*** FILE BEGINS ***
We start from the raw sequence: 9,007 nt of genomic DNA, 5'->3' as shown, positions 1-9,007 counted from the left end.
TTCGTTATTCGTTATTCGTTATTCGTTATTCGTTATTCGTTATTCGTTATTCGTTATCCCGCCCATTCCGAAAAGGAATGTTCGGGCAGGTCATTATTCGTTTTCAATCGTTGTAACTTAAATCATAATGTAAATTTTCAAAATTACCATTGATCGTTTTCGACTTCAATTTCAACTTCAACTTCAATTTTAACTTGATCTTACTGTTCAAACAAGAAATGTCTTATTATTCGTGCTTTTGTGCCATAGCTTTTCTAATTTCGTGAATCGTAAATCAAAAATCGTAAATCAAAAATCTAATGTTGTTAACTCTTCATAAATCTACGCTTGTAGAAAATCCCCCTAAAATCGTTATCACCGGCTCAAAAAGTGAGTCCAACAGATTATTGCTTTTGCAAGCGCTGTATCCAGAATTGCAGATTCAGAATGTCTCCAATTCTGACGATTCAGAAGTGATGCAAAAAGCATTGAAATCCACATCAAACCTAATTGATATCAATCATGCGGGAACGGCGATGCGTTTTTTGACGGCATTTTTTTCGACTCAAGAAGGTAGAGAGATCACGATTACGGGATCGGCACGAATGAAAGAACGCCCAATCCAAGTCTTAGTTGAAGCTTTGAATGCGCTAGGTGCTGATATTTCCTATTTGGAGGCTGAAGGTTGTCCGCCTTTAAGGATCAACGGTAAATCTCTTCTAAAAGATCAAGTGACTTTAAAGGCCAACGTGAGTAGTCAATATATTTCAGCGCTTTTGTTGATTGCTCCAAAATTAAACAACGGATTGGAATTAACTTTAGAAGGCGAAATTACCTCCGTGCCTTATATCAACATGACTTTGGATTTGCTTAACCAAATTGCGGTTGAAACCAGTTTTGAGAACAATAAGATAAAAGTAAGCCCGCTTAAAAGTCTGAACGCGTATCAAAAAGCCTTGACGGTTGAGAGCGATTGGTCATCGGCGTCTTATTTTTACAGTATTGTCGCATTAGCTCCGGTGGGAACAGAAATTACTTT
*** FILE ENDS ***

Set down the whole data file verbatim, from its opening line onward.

We start from the raw sequence: 9,007 nt of genomic DNA, 5'->3' as shown, positions 1-9,007 counted from the left end.
TTCGTTATTCGTTATTCGTTATTCGTTATTCGTTATTCGTTATTCGTTATTCGTTATCCCGCCCATTCCGAAAAGGAATGTTCGGGCAGGTCATTATTCGTTTTCAATCGTTGTAACTTAAATCATAATGTAAATTTTCAAAATTACCATTGATCGTTTTCGACTTCAATTTCAACTTCAACTTCAATTTTAACTTGATCTTACTGTTCAAACAAGAAATGTCTTATTATTCGTGCTTTTGTGCCATAGCTTTTCTAATTTCGTGAATCGTAAATCAAAAATCGTAAATCAAAAATCTAATGTTGTTAACTCTTCATAAATCTACGCTTGTAGAAAATCCCCCTAAAATCGTTATCACCGGCTCAAAAAGTGAGTCCAACAGATTATTGCTTTTGCAAGCGCTGTATCCAGAATTGCAGATTCAGAATGTCTCCAATTCTGACGATTCAGAAGTGATGCAAAAAGCATTGAAATCCACATCAAACCTAATTGATATCAATCATGCGGGAACGGCGATGCGTTTTTTGACGGCATTTTTTTCGACTCAAGAAGGTAGAGAGATCACGATTACGGGATCGGCACGAATGAAAGAACGCCCAATCCAAGTCTTAGTTGAAGCTTTGAATGCGCTAGGTGCTGATATTTCCTATTTGGAGGCTGAAGGTTGTCCGCCTTTAAGGATCAACGGTAAATCTCTTCTAAAAGATCAAGTGACTTTAAAGGCCAACGTGAGTAGTCAATATATTTCAGCGCTTTTGTTGATTGCTCCAAAATTAAACAACGGATTGGAATTAACTTTAGAAGGCGAAATTACCTCCGTGCCTTATATCAACATGACTTTGGATTTGCTTAACCAAATTGCGGTTGAAACCAGTTTTGAGAACAATAAGATAAAAGTAAGCCCGCTTAAAAGTCTGAACGCGTATCAAAAAGCCTTGACGGTTGAGAGCGATTGGTCATCGGCGTCTTATTTTTACAGTATTGTCGCATTAGCTCCGGTGGGAACAGAAATTACTTT